Mentoring, says Straight, “is obviously the biggest way of acquiring these skills. Within your organization there are going to be people that handle relationships all the time. Set up a program to have them mentor those who’ll run relationships with external providers. You’re looking for an individual who wants to own that external relationship. That’s the person you entrust with it…. And you need someone on either side to act as ombudsperson, someone to take problems as they arise and resolve them, and it’s not always a win for [either partner]. But it’s got to be fair, and over time you build trust.”
The new generation of lab managers “needs to be much more skilled at external partnerships,” says Witzeman. Many are “bandwidth limited,” says Slowinski, director of Strategic Alliance Research at Rutgers University’s graduate school of management, and resist taking on added administrative burdens. “If budget is redirected externally, it may decrease internal spending, disrupting teams and decreasing capabilities.”
Even relatively straightforward external collaborations like outsourcing can be complex and exasperating, says Jennifer Peckham, a DPU operations manager for GlaxoSmithKline who oversees supplementary chemistry work with Chinese contract research organizations. “Although we set all the rules and priorities, I have to be very firm with the CRO about what they’re working on. It’s taken me a while [to have the comfort level] to say ‘You’re straying off onto X, Y and Z.’ That’s part of the reason it’s so important to have someone dedicated to outsourcing. You’ve really got to stay on top of it.”
Building the foundation for successful external alliances is an inside job. Organizational silo mentality and internal politics can poison partnerships, which are ill advised without the full support of upper management and a company culture that embraces external collaboration.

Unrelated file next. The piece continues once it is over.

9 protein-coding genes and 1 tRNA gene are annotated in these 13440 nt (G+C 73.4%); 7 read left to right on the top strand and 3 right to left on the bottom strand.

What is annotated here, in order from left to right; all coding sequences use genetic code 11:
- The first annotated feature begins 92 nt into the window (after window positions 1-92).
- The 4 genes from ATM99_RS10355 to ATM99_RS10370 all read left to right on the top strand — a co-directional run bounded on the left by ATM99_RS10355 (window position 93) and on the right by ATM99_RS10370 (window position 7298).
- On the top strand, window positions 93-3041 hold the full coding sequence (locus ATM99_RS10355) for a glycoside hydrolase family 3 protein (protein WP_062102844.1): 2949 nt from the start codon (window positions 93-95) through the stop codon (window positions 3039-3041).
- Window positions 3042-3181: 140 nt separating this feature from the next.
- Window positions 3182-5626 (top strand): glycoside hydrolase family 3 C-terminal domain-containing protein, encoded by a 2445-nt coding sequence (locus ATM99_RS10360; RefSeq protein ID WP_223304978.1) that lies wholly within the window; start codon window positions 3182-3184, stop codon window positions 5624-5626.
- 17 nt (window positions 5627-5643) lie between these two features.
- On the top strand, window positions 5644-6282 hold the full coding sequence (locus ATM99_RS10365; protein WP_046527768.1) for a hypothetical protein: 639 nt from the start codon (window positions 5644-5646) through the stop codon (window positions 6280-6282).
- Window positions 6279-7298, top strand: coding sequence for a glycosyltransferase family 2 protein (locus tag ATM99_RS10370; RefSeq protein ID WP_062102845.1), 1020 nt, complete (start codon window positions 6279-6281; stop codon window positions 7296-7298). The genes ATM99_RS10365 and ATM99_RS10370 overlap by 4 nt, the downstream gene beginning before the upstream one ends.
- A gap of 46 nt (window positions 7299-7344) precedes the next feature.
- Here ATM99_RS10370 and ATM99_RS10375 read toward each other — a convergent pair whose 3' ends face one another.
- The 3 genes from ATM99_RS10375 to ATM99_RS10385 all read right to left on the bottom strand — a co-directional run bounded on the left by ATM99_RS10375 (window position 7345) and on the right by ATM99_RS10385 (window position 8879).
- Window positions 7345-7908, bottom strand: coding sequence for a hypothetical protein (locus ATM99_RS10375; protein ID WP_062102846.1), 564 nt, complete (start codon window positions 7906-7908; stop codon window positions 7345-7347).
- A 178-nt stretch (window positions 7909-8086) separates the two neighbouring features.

In 2001, Cisco CEO John Chambers announced that command and control management was passé and set out to network the world. Cowboys still ride herd over swaths of corporate America, but that mentality—the antithesis of collaboration—is seen ebbing as the world flattens.
New research into this cultural sea change, from command and control to a more collaborative mindset, bodes well for future partnerships. Many younger, up-and-coming team members in corporations with a prevailing command and control style are inclined to “work around” corporate policy and collaborate via social media applications. (A 2010 global “Collaboration Nation” study by Insight Express, funded by Cisco, surveyed over 3,000 IT users in 10 nations.)
According to the survey, users in the United Kingdom and France were most aggressive in taking matters into their own hands, while those in China were most compliant. Still, China and India had higher adoption rates of collaborative tools than the U.S. or U.K. did, most likely because the former are rapidly evolving competitive infrastructures with more flexible protocols about crossfunctional interactions.